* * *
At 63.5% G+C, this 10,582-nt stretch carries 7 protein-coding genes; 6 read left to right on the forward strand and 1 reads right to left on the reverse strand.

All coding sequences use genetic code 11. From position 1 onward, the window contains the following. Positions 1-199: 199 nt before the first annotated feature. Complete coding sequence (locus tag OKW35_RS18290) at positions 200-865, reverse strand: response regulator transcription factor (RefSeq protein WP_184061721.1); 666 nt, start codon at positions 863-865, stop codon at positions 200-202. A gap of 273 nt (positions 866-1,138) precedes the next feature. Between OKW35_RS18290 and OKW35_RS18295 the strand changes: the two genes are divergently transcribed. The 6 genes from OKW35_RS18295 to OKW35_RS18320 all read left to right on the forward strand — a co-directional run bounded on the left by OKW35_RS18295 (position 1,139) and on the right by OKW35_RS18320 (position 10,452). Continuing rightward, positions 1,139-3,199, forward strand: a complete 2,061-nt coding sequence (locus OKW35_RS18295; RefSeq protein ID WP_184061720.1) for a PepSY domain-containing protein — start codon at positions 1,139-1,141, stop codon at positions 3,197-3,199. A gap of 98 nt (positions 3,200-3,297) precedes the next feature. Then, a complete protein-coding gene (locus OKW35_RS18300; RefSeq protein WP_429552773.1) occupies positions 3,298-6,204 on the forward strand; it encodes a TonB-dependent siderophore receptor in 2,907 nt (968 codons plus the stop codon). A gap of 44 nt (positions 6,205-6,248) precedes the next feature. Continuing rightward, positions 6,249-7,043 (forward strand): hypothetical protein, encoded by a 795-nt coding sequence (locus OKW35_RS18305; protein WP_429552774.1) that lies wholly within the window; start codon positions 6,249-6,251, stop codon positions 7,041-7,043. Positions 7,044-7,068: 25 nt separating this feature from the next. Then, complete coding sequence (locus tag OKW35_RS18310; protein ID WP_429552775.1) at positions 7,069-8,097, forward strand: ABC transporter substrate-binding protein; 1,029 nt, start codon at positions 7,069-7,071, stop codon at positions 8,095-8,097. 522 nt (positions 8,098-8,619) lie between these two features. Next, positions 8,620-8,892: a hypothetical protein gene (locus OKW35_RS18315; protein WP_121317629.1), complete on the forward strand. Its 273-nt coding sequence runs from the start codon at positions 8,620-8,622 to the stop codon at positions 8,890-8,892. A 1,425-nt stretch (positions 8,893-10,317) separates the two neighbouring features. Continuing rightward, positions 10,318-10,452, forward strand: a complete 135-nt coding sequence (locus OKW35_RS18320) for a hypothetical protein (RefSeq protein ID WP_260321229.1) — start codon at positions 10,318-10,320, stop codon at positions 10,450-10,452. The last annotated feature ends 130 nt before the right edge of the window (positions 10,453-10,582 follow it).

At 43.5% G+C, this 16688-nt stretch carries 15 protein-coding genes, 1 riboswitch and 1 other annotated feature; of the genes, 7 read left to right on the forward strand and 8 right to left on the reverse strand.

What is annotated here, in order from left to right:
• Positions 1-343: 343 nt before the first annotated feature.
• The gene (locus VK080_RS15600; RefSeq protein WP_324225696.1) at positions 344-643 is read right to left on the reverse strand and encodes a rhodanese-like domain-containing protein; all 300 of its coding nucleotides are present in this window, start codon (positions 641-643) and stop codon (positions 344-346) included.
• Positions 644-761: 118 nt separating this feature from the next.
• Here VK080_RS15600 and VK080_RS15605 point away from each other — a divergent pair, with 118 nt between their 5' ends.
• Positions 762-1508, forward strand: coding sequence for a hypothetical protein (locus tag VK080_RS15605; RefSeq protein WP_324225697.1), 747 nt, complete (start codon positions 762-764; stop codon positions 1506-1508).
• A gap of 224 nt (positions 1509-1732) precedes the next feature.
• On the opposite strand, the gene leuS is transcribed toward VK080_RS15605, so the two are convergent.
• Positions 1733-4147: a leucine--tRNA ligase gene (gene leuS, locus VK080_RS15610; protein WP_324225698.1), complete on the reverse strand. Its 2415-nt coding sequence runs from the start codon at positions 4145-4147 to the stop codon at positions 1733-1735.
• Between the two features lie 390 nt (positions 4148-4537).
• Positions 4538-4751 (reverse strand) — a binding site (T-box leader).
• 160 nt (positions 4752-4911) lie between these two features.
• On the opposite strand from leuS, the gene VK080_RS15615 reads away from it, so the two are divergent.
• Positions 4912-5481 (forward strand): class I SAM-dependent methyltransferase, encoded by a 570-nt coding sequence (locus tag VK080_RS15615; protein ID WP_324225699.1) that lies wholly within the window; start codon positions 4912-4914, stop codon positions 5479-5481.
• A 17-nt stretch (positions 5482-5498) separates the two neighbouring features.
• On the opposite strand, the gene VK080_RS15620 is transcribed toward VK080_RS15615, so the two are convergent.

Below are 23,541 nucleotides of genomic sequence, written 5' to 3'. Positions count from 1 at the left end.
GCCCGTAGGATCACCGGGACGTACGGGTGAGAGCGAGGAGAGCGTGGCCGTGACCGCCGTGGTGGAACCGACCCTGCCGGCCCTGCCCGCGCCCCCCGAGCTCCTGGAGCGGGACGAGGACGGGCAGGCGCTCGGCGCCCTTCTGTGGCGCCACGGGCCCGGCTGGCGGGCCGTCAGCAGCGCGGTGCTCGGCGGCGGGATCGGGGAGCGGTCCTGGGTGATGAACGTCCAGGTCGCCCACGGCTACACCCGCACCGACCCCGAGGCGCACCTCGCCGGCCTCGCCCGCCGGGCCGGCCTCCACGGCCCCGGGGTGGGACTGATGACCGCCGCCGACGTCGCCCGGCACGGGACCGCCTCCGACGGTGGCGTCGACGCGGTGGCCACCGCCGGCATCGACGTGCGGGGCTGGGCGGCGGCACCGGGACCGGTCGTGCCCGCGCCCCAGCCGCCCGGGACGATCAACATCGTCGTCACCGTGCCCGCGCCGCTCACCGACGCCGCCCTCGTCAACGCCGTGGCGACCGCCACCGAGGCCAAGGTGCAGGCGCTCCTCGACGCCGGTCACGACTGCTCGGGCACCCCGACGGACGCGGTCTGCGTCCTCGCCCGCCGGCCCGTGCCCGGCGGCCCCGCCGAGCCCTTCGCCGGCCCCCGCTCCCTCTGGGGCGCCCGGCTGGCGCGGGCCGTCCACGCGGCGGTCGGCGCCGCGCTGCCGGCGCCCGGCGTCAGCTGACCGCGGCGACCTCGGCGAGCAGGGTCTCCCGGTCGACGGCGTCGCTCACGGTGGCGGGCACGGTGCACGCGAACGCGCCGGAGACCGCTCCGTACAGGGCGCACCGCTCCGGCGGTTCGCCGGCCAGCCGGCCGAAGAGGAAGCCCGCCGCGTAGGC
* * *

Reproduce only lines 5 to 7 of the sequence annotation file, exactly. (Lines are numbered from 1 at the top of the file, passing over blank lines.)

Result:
• Positions 1-343: 343 nt before the first annotated feature.
• The gene (locus VK080_RS15600; RefSeq protein WP_324225696.1) at positions 344-643 is read right to left on the reverse strand and encodes a rhodanese-like domain-containing protein; all 300 of its coding nucleotides are present in this window, start codon (positions 641-643) and stop codon (positions 344-346) included.
• Positions 644-761: 118 nt separating this feature from the next.